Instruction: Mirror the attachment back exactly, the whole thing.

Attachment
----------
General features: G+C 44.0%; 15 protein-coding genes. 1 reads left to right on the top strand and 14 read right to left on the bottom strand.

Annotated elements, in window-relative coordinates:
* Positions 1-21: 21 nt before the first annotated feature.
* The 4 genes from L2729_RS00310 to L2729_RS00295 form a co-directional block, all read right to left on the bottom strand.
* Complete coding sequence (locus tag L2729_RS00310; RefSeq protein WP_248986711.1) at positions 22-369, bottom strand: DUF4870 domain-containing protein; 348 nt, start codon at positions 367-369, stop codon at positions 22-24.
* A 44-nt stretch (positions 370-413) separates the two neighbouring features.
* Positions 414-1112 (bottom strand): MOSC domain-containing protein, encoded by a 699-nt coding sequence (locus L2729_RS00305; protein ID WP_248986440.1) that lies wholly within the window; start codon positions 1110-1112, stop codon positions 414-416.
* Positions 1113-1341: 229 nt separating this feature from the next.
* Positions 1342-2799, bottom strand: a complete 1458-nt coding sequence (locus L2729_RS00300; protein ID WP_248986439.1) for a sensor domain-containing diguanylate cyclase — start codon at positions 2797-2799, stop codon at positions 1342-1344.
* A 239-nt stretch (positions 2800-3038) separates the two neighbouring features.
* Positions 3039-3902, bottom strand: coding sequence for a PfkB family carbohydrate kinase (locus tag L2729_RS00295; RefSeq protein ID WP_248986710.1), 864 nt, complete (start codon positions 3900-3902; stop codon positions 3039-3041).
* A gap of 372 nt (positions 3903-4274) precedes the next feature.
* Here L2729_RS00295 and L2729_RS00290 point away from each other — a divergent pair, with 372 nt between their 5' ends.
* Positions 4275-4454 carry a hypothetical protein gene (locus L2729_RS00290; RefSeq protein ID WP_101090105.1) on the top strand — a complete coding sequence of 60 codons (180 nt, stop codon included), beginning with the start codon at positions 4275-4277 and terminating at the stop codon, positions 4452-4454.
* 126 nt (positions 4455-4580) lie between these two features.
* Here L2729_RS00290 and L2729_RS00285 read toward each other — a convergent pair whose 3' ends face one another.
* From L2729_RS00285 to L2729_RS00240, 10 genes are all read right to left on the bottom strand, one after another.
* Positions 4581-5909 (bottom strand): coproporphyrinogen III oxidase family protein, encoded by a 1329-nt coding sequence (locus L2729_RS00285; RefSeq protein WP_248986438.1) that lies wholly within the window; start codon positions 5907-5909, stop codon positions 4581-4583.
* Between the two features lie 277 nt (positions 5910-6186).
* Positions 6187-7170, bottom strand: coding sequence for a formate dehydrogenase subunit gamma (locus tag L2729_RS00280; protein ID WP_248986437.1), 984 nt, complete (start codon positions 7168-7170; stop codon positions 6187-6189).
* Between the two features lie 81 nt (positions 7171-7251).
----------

General features: G+C 44.0%; 15 protein-coding genes. 1 reads left to right on the top strand and 14 read right to left on the bottom strand.

Annotated elements, in window-relative coordinates:
* Positions 1-21: 21 nt before the first annotated feature.
* The 4 genes from L2729_RS00310 to L2729_RS00295 form a co-directional block, all read right to left on the bottom strand.
* Complete coding sequence (locus tag L2729_RS00310; RefSeq protein WP_248986711.1) at positions 22-369, bottom strand: DUF4870 domain-containing protein; 348 nt, start codon at positions 367-369, stop codon at positions 22-24.
* A 44-nt stretch (positions 370-413) separates the two neighbouring features.
* Positions 414-1112 (bottom strand): MOSC domain-containing protein, encoded by a 699-nt coding sequence (locus L2729_RS00305; protein ID WP_248986440.1) that lies wholly within the window; start codon positions 1110-1112, stop codon positions 414-416.
* Positions 1113-1341: 229 nt separating this feature from the next.
* Positions 1342-2799, bottom strand: a complete 1458-nt coding sequence (locus L2729_RS00300; protein ID WP_248986439.1) for a sensor domain-containing diguanylate cyclase — start codon at positions 2797-2799, stop codon at positions 1342-1344.
* A 239-nt stretch (positions 2800-3038) separates the two neighbouring features.
* Positions 3039-3902, bottom strand: coding sequence for a PfkB family carbohydrate kinase (locus tag L2729_RS00295; RefSeq protein ID WP_248986710.1), 864 nt, complete (start codon positions 3900-3902; stop codon positions 3039-3041).
* A gap of 372 nt (positions 3903-4274) precedes the next feature.
* Here L2729_RS00295 and L2729_RS00290 point away from each other — a divergent pair, with 372 nt between their 5' ends.
* Positions 4275-4454 carry a hypothetical protein gene (locus L2729_RS00290; RefSeq protein ID WP_101090105.1) on the top strand — a complete coding sequence of 60 codons (180 nt, stop codon included), beginning with the start codon at positions 4275-4277 and terminating at the stop codon, positions 4452-4454.
* 126 nt (positions 4455-4580) lie between these two features.
* Here L2729_RS00290 and L2729_RS00285 read toward each other — a convergent pair whose 3' ends face one another.
* From L2729_RS00285 to L2729_RS00240, 10 genes are all read right to left on the bottom strand, one after another.
* Positions 4581-5909 (bottom strand): coproporphyrinogen III oxidase family protein, encoded by a 1329-nt coding sequence (locus L2729_RS00285; RefSeq protein WP_248986438.1) that lies wholly within the window; start codon positions 5907-5909, stop codon positions 4581-4583.
* Between the two features lie 277 nt (positions 5910-6186).
* Positions 6187-7170, bottom strand: coding sequence for a formate dehydrogenase subunit gamma (locus tag L2729_RS00280; protein ID WP_248986437.1), 984 nt, complete (start codon positions 7168-7170; stop codon positions 6187-6189).
* Between the two features lie 81 nt (positions 7171-7251).